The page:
COLLEGE STATION, Texas — The Texas A&M AgriLife Extension Service will present a webinar, “Toxic Plants in Grasslands and the Impact on Livestock,” at noon on April 1.
The cost is $35; Texas A&M AgriLife employees may attend free. Advance registration is required for all participants. One general Texas Department of Agriculture continuing education unit approval is pending.
To immediately receive instructions to access the webinar, pay via credit card when registering. Instructions to access the event will be emailed once payment is complete.
Cat Barr, Ph.D., Texas A&M Veterinary Medical Diagnostic Laboratory diagnostic toxicologist, Bryan-College Station, is the featured speaker.
Integrated toxic plant management
AgriLife Extension programs for Integrated Toxic Plant Management have been developed to teach ranchers to identify potentially toxic plants in their pastures, understand symptoms of plant poisoning in livestock, recognize biomes where certain plants are likely to emerge, and provide strategies for controlling those plants and their ingestion.
“The successful cattleman controls weeds not only to preserve healthy pasture, but also to prevent plant poisonings that may reduce individual animal performance or even cause fatalities,” said series co-coordinator Morgan Treadwell, Ph.D., AgriLife Extension range specialist, San Angelo. “Grasslands are critical infrastructure for most cow/calf operations. The quality and abundance of pasture grasses directly influence livestock rate of gain, thereby affecting livestock margins and production costs, which determine the profitability of a stocker operation.”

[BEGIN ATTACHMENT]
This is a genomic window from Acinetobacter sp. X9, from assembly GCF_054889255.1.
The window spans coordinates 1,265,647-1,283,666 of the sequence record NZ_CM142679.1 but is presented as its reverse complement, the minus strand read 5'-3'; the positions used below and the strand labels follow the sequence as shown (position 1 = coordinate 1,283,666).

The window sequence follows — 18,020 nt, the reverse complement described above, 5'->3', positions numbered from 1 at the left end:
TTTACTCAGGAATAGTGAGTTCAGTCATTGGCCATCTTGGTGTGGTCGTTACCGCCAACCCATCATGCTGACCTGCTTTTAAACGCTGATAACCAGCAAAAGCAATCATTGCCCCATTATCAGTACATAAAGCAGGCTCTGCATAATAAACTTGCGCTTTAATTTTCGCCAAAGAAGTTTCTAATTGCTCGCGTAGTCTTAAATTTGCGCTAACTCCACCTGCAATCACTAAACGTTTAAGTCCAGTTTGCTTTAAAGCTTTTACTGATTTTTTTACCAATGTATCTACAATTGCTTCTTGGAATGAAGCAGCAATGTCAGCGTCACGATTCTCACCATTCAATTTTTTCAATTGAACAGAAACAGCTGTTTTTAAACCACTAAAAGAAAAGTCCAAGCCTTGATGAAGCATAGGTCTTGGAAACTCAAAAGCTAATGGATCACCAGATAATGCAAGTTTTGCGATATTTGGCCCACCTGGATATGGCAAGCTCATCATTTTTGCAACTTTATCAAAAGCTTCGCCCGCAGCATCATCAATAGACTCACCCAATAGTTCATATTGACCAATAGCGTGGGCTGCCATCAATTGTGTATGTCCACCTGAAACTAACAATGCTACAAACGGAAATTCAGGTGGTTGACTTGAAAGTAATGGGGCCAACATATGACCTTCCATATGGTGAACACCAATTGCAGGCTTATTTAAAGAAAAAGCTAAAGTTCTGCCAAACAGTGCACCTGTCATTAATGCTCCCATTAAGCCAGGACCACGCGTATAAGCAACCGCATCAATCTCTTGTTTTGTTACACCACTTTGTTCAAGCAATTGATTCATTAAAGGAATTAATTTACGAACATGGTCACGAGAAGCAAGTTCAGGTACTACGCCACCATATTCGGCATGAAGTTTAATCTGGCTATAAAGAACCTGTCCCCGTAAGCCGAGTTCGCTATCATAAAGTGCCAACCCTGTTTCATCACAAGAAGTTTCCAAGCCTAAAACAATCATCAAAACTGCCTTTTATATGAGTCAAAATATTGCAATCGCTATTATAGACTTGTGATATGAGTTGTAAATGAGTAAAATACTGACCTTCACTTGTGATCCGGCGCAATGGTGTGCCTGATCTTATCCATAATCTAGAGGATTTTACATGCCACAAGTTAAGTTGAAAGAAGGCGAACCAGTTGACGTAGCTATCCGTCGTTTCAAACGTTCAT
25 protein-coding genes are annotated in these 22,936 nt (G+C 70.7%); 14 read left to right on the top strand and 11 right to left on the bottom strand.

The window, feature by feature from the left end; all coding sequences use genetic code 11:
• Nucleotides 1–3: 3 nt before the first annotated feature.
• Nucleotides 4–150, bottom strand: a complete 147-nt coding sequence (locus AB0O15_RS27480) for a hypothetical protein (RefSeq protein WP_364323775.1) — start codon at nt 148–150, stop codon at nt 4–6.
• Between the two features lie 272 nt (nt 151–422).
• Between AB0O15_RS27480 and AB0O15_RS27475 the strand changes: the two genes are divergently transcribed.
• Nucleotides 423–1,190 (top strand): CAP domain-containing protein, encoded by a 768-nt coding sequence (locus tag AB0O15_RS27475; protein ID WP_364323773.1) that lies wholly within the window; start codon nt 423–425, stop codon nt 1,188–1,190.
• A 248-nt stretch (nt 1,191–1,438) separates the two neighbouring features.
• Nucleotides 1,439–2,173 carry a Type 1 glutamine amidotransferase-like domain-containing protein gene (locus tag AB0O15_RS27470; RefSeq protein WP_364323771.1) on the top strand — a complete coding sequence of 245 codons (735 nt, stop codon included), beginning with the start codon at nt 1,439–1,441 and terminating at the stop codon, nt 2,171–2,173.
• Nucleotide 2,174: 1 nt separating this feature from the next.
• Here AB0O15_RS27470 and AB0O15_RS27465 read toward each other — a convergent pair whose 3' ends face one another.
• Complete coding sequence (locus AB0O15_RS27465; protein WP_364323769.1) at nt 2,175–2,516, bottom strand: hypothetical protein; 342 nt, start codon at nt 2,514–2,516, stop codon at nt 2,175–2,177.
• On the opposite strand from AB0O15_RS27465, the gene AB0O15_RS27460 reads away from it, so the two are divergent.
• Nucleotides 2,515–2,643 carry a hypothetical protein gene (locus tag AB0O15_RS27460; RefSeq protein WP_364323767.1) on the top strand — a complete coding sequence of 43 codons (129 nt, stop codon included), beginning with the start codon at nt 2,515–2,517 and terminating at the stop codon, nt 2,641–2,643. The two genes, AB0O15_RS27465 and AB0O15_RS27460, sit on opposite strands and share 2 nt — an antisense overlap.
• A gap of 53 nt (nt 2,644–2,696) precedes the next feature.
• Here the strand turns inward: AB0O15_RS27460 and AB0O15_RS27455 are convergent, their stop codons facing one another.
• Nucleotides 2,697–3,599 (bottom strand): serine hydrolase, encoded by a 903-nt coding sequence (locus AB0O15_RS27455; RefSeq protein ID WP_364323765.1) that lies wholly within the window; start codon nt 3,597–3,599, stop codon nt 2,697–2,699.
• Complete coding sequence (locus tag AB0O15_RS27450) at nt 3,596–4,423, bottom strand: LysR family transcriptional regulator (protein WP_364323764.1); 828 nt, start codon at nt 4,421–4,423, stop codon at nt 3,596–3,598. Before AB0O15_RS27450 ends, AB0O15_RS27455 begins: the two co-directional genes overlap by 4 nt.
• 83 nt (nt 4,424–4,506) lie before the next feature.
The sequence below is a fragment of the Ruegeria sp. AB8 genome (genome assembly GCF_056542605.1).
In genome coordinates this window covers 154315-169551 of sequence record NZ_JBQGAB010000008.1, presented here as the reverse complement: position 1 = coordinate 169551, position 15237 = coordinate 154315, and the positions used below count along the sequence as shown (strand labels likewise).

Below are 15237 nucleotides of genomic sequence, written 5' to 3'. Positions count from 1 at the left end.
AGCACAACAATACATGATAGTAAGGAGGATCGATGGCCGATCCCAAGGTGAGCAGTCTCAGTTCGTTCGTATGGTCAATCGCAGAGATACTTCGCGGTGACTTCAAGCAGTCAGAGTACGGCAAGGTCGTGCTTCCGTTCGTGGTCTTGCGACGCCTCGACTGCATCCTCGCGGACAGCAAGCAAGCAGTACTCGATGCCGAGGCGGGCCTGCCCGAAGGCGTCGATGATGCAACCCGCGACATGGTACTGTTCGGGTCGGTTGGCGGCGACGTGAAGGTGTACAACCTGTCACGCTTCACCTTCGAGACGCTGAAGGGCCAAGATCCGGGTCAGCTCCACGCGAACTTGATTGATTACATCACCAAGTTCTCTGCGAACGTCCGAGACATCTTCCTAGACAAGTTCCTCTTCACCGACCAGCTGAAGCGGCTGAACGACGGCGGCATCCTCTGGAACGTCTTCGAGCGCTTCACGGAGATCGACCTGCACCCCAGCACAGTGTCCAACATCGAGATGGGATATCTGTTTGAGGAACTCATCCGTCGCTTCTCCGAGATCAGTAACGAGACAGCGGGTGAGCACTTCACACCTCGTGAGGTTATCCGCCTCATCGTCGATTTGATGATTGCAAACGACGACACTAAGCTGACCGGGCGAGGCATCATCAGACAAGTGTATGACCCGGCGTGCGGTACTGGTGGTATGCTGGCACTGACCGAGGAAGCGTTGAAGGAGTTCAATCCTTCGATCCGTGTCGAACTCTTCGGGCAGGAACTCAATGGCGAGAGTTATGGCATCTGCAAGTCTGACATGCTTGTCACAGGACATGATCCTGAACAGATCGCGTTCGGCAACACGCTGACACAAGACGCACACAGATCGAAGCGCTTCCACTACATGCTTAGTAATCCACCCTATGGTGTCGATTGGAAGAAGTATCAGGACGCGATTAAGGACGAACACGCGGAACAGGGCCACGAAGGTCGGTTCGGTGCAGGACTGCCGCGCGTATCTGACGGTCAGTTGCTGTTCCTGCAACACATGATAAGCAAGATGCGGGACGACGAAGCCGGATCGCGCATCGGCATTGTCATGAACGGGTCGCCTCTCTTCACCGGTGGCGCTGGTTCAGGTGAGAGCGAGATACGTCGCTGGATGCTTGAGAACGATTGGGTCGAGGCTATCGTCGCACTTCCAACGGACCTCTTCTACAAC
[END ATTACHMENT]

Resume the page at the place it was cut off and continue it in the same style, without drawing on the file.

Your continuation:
Barr said toxic plants across the U.S. can cause a range of effects in cattle and other grazing species.
“Nightshades can cause gastrointestinal irritation, diarrhea and neurological problems such as incoordination and depression when overconsumed,” she said.
Starthistles cause a very specific brain damage in horses, preventing them from chewing and swallowing properly, Barr said. Coffee senna and its cousin twinleaf senna, cause profound skeletal muscle destruction in cattle – alert downers – and heart muscle damage in goats and chickens.
Some plants including tobaccos and larkspurs can cause birth defects in calves and lambs. Plants like groundsels that contain pyrrolizidine alkaloids cause progressive liver damage that can take six weeks to over a year to kill animals that consume them.
“Every year we lose an unknown number of animals across the country to largely preventable plant intoxications, making this webinar of vital importance to Texas livestock producers,” Treadwell said. “We are excited to have Dr. Barr as our speaker and look forward to her expertise and advice about this important topic.”
Texas A&M AgriLife Extension
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